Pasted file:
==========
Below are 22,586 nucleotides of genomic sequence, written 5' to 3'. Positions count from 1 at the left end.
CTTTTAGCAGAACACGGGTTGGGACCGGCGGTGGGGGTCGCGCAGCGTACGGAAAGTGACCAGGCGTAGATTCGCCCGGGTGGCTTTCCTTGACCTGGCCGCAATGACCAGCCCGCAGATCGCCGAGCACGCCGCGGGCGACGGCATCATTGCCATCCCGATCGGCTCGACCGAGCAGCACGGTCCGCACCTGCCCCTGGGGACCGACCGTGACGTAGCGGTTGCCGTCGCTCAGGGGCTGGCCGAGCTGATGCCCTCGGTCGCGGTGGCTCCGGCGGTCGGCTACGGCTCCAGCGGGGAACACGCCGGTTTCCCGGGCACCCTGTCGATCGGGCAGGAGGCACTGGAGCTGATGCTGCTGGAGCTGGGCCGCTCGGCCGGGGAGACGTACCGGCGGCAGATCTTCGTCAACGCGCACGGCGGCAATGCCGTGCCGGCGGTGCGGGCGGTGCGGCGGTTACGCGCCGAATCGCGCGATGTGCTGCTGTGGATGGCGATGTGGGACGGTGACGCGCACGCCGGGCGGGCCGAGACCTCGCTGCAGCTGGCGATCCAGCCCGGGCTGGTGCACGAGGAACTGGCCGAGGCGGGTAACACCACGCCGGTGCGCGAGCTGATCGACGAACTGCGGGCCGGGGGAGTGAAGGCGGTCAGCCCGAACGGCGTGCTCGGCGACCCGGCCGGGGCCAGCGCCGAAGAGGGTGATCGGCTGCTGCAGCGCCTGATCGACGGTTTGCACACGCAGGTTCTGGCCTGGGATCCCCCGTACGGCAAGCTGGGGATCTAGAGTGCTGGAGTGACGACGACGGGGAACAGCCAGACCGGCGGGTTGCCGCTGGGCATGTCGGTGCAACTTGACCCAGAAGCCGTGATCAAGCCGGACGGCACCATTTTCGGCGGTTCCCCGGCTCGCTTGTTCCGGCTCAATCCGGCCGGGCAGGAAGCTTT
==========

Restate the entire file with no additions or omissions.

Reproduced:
Below are 22,586 nucleotides of genomic sequence, written 5' to 3'. Positions count from 1 at the left end.
CTTTTAGCAGAACACGGGTTGGGACCGGCGGTGGGGGTCGCGCAGCGTACGGAAAGTGACCAGGCGTAGATTCGCCCGGGTGGCTTTCCTTGACCTGGCCGCAATGACCAGCCCGCAGATCGCCGAGCACGCCGCGGGCGACGGCATCATTGCCATCCCGATCGGCTCGACCGAGCAGCACGGTCCGCACCTGCCCCTGGGGACCGACCGTGACGTAGCGGTTGCCGTCGCTCAGGGGCTGGCCGAGCTGATGCCCTCGGTCGCGGTGGCTCCGGCGGTCGGCTACGGCTCCAGCGGGGAACACGCCGGTTTCCCGGGCACCCTGTCGATCGGGCAGGAGGCACTGGAGCTGATGCTGCTGGAGCTGGGCCGCTCGGCCGGGGAGACGTACCGGCGGCAGATCTTCGTCAACGCGCACGGCGGCAATGCCGTGCCGGCGGTGCGGGCGGTGCGGCGGTTACGCGCCGAATCGCGCGATGTGCTGCTGTGGATGGCGATGTGGGACGGTGACGCGCACGCCGGGCGGGCCGAGACCTCGCTGCAGCTGGCGATCCAGCCCGGGCTGGTGCACGAGGAACTGGCCGAGGCGGGTAACACCACGCCGGTGCGCGAGCTGATCGACGAACTGCGGGCCGGGGGAGTGAAGGCGGTCAGCCCGAACGGCGTGCTCGGCGACCCGGCCGGGGCCAGCGCCGAAGAGGGTGATCGGCTGCTGCAGCGCCTGATCGACGGTTTGCACACGCAGGTTCTGGCCTGGGATCCCCCGTACGGCAAGCTGGGGATCTAGAGTGCTGGAGTGACGACGACGGGGAACAGCCAGACCGGCGGGTTGCCGCTGGGCATGTCGGTGCAACTTGACCCAGAAGCCGTGATCAAGCCGGACGGCACCATTTTCGGCGGTTCCCCGGCTCGCTTGTTCCGGCTCAATCCGGCCGGGCAGGAAGCTTT